A Library Primer
John Cotton Dana
Library Bureau, Chicago 1903
Copyright, 1899, by Library Bureau
To Samuel S. Green, William I. Fletcher, and Charles A. Cutter
A library primer was published in the first six numbers of Public Libraries in 1896. It was quite largely made up of extracts from an article by Dr W.F. Poole on The organization and management of public libraries, which formed part of the report on Public libraries in the U.S., published by the U.S. Bureau of education in 1876; from W.I. Fletcher's Public libraries in America; from Mary W. Plummer's Hints to small libraries; and from papers in the Library journal and A.L.A. proceedings.
At the request of a number of people interested I have revised, rewritten, and extended the original draft for publication in book form. Additional material has been taken from many sources. I have tried to give credit in good measure. The prevailing tendency among librarians is to share ideas, to give to one another the benefit of all their suggestions and experiences. The result is a large fund of library knowledge which is common property. From this fund most of this book is taken.
The Library Primer is what its name implies. It does not try to be exhaustive in any part of the field. It tries to open up the subject of library management for the small library, and to show how large it is and how much librarians have yet to learn and to do.
The City library, J.C.D. Springfield, Mass.
I, The beginnings—Library law 9
II, Preliminary work 10
III, What does a public library do for a community? 12
IV, General policy of the library 15
V, Trustees 17
VI, The librarian 20
VII, The trained librarian 23
VIII, Rooms, building, fixtures, furniture 25
IX, Things needed in beginning work 30
X, The Library Bureau 35
XI, Selecting books 39
XII, Reference books for a small library 46
XIII, Reference work 53
XIV, Reading room 57
XV, List of periodicals 61
XVI, Buying books 63
XVII, Ink and handwriting 69
XVIII, Care of books 73
XIX, Accessioning 76
XX, Classifying 78
XXI, Decimal classification 81
XXII, Expansive classification 84
XXIII, Author numbers or book marks 91
XXIV, Shelf list 92
XXV, Cataloging 94
XXVI, Preparing books for the shelf 99
XXVII, Binding and mending 103
XXVIII, Pamphlets 108
XXIX, Public documents 110
XXX, Checking the library 113
XXXI, Lists, bulletins, and printed catalogs 114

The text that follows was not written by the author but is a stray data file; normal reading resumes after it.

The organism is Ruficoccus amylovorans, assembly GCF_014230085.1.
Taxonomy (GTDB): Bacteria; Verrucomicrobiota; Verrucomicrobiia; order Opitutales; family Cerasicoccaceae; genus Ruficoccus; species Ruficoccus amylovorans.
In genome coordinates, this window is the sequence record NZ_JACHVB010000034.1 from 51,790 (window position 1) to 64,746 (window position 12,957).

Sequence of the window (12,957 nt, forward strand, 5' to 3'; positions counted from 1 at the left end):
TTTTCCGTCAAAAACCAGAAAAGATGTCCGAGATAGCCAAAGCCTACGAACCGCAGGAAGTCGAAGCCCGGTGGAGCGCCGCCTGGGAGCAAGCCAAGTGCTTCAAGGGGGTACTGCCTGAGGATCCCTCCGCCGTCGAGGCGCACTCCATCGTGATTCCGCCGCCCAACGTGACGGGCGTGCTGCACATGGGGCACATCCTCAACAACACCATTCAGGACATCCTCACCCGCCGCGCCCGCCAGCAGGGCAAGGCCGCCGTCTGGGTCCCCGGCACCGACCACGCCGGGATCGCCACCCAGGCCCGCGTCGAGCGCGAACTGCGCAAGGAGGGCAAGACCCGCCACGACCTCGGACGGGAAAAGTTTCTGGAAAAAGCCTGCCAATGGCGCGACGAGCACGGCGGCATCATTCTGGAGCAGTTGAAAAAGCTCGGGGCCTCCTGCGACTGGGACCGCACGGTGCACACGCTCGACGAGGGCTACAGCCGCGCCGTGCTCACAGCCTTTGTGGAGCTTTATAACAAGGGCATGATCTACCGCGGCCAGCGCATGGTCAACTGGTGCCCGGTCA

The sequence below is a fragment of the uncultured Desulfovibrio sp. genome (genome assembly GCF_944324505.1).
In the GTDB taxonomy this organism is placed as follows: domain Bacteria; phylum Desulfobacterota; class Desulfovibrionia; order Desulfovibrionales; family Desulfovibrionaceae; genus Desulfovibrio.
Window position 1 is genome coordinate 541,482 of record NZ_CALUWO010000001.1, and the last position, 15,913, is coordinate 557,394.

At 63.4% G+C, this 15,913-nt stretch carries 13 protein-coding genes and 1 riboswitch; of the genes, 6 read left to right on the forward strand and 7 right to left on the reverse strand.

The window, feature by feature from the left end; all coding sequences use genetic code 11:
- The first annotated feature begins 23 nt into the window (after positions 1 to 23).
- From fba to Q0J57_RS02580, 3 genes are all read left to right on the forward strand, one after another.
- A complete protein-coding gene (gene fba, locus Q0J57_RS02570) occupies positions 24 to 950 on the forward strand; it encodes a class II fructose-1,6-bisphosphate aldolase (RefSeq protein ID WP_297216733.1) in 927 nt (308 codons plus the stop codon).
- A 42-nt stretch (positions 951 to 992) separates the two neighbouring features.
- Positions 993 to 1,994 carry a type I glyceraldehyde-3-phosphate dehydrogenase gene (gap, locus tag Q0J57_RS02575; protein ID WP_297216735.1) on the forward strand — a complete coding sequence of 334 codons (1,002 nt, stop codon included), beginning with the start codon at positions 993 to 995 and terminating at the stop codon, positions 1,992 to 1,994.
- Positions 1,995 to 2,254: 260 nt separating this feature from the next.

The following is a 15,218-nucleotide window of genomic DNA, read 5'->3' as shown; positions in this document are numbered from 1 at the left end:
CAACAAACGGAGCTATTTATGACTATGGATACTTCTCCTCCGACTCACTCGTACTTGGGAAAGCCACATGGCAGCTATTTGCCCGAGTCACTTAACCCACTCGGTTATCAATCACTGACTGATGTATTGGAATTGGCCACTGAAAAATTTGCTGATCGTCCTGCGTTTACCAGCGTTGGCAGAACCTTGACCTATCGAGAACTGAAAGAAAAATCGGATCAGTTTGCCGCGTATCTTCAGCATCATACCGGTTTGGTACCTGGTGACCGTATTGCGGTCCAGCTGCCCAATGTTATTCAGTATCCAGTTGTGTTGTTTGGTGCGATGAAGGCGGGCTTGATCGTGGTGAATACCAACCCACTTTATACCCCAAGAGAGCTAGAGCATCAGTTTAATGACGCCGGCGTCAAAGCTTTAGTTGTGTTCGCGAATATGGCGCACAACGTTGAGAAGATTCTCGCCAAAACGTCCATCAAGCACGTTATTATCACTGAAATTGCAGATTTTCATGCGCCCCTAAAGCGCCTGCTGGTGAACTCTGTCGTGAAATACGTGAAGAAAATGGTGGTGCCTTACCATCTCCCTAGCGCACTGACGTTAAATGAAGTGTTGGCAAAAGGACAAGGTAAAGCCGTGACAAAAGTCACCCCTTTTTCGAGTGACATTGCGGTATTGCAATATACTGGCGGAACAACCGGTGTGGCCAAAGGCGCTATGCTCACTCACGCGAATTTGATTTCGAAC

XXXII, Charging systems 116
XXXIII, Meeting the public 122
XXXIV, The public library for the public 123
XXXV, Advice to a librarian 126
XXXVI, The librarian as a host 128
XXXVII, Making friends for the library 131
XXXVIII, Public libraries and recreation 133
XXXIX, Books as useful tools 134
XL, Village library successfully managed 135
XLI, Rules for the public 137
XLII, Rules for trustees and employes 140
XLIII, Reports 146
XLIV, Library legislation 147
XLV, A.L.A. and other library associations 152
XLVI, Library schools and classes 154
XLVII, Library department of N.E.A. 156
XLVIII, Young people and the schools 157
XLIX, How can the library assist the school? 160
L, Children's room 163
LI, Schoolroom libraries 164
LII, Children's home libraries 166
LIII, Literary clubs and libraries 168
LIV, Museums, lectures, etc. 170
LV, Rules for the care of photographs 171
The beginnings—Library law
If the establishment of a free public library in your town is under consideration, the first question is probably this: Is there a statute which authorizes a tax for the support of a public library? Your state library commission, if you have one, will tell you if your state gives aid to local public libraries. It will also tell you about your library law. If you have no library commission, consult a lawyer and get from him a careful statement of what can be done under present statutory regulations. If your state has no library law, or none which seems appropriate in your community, it may be necessary to suspend all work, save the fostering of a sentiment favorable to a library, until a good law is secured.
In chapters 44 and 45 will be found a list of state library commissions, important provisions in library laws, and the names of the states having the best library laws at present.
Before taking any definite steps, learn about the beginnings of other libraries by writing to people who have had experience, and especially to libraries in communities similar in size and character to your own. Write to some of the new libraries in other towns and villages of your state, and learn how they began. Visit several such libraries, if possible, the smaller the better if you are starting on a small scale.
Often it is not well to lay great plans and invoke state aid at the very outset. Make a beginning, even though it be small, is a good general rule. This beginning, however petty it seems, will give a center for further effort, and will furnish practical illustrations for the arguments one may wish to use in trying to interest people in the movement.
Each community has different needs, and begins its library under different conditions. Consider then, whether you need most a library devoted chiefly to the work of helping the schools, or one to be used mainly for reference, or one that shall run largely to periodicals and be not much more than a reading room, or one particularly attractive to girls and women, or one that shall not be much more than a cheerful resting-place, attractive enough to draw man and boy from street corner and saloon. Decide this question early, that all effort may be concentrated to one end, and that your young institution may suit the community in which it is to grow, and from which it is to gain its strength.